#11

Bring all to the essence and pin it. This would be helpfull for users AND helpers.


#12

@AlManja
As you pointed out, there are several ways.
I have my favourite. test -d /sys/firmware/efi && echo UEFI || echo BIOS
Of all the varioos commands besides my favourite, I guess the one command that would indicate UEFI and BIOS would be “efivar -l” but in a forum like this, we’ll have to say, “Are there lots of output?” If so, then it’s UEFI. If not, then it would be BIOS." That’s lots of verbiage, and not sure if the other person will understand. So, my favourite. :grinning:

As for the other commands, it would indicate what the system is capable of, not what the OS currently installed is actually UEFI or BIOS.

And UEFI cannot be installed in msdos partitioning. Not true anymore. Keep forgetting this. They should make this illegal. :grin: Calamares made this possible.
But bios-legacy can be installed in gpt; not nice, troublesome, not worth it and may be a hassle for later installations. (2TB notwithstanding).

Oh Happy Nowruz! (Happy New Year!)


#13

Yes, this is what I’m looking for, for output, what is system capable

And this is the reason. How to easiest spot miss configured system, when you have bios-legacy installed in gpt, that works but may be source of problems.

I’m putting (well trying) to put script (python) together that would have one simple output with as much useful info as possible, but condensed to show only important stuff and errors from different logs. Something that would be useful for beginners.

So which (probably two) commands would someone need to run to get the info if system is miss-configured?

Sorry if you already told me in previous post, this dummy is getting confused LOL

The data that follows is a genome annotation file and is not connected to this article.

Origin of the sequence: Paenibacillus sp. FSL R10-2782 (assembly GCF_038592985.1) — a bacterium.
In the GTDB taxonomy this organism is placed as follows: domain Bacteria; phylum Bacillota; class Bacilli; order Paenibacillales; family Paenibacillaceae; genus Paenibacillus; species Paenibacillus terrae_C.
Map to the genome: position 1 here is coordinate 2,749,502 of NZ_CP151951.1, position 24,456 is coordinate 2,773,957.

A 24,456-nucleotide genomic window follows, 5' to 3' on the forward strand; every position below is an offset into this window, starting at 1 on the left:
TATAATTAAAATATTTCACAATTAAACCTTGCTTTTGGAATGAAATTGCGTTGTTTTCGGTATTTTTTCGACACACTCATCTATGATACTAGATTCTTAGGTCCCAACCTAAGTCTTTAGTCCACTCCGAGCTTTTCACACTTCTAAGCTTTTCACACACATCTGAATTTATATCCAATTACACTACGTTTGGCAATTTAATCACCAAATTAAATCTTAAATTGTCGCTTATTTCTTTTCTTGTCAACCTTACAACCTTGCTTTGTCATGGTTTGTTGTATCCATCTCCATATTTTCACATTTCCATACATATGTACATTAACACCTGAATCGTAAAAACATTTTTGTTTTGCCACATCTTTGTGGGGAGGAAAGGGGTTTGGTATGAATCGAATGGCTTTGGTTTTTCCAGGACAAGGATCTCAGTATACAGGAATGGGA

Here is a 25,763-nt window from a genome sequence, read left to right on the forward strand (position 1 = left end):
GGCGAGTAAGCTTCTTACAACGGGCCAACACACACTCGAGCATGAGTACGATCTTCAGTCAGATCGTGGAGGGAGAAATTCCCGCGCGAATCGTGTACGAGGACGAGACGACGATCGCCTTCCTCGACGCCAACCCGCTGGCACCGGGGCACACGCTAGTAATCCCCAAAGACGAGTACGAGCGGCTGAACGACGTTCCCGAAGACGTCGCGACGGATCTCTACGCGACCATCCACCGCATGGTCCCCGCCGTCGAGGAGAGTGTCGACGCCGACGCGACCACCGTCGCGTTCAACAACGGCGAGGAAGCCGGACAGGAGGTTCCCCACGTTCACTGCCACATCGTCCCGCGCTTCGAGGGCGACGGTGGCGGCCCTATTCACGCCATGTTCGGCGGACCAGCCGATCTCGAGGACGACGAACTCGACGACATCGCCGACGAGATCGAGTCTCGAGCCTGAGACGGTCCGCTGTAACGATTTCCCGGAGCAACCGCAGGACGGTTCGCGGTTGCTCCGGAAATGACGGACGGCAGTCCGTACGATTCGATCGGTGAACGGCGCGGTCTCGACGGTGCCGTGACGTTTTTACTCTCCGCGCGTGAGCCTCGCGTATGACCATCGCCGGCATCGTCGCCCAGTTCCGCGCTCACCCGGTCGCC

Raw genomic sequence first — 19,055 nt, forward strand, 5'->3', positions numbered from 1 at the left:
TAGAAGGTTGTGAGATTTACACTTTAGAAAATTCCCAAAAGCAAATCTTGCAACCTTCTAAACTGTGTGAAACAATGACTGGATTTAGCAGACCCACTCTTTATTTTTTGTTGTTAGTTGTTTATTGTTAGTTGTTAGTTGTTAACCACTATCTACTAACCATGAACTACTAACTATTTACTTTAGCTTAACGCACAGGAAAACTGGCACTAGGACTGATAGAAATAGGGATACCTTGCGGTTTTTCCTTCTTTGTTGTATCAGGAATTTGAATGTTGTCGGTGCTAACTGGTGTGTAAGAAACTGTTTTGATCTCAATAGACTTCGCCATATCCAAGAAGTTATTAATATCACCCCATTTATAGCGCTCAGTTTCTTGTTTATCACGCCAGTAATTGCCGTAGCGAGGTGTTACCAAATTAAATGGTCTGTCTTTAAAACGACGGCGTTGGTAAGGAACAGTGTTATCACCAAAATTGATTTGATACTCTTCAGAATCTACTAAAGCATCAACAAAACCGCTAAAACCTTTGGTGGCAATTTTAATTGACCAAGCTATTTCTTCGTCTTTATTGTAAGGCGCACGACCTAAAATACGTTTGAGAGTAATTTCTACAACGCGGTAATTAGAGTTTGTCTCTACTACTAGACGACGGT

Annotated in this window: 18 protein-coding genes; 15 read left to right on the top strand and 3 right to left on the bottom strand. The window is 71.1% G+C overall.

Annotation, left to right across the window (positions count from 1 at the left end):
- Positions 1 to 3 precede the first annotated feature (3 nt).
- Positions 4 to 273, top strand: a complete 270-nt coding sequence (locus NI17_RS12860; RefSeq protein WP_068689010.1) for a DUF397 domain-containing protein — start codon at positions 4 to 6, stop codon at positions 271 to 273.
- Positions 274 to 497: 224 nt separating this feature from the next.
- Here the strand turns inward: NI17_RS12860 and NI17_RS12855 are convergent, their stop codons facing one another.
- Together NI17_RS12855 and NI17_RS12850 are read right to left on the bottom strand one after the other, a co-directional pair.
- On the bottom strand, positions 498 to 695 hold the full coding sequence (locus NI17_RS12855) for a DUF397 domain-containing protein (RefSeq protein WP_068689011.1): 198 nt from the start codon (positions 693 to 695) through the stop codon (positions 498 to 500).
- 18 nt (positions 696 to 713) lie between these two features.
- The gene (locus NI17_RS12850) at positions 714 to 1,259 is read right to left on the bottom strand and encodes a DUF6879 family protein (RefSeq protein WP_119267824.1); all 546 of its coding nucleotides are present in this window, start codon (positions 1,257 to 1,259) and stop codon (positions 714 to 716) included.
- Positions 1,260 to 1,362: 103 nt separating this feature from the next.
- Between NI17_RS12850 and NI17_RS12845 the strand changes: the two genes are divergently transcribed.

#14

I guess that would be
test -d /sys/firmware/efi && echo UEFI || echo BIOS
sudo parted -l


#15

#16

Great, thank you very much!


#17

I reckon sudo inxi -Fxmnxopz is a pretty good place to start.


#18

My gosh, this is the longest and the most detailed inxi so far! Thanks for sharing. I see why it needs a password.

There is an alternative for another good start :wink:
Forgive my shameless promotion, but I really think it can be helpful in situations like this.

Instead of pulling information piece by piece from people that they need help, and many times they don’t know where to find all the info, you could guide them like this:

  • from AUR install :logs-git (will be added in a few days)
  • open the terminal and type logs into it & enter password when prompted
  • copy and paste output here

What do you say? Do you guys mind downloading it from here and check it out: (I know you all know this but maybe someone else may need this info: wherever you save it on your computer, from there run in the terminal:

python logs.py

@gohlip

I added the check to see if system is properly configured regarding BIOS-msdos or UEFI-gpt. This is output I get on my ms-dos system. I don’t have UEFI system to check the output.

Partition table is printed few times since I’m using simple ’ | grep …’

If you happen to have OpenRC it will show you status and all services. I’m looking for ideas, what else to include into output to help with collecting information for easier troubleshooting.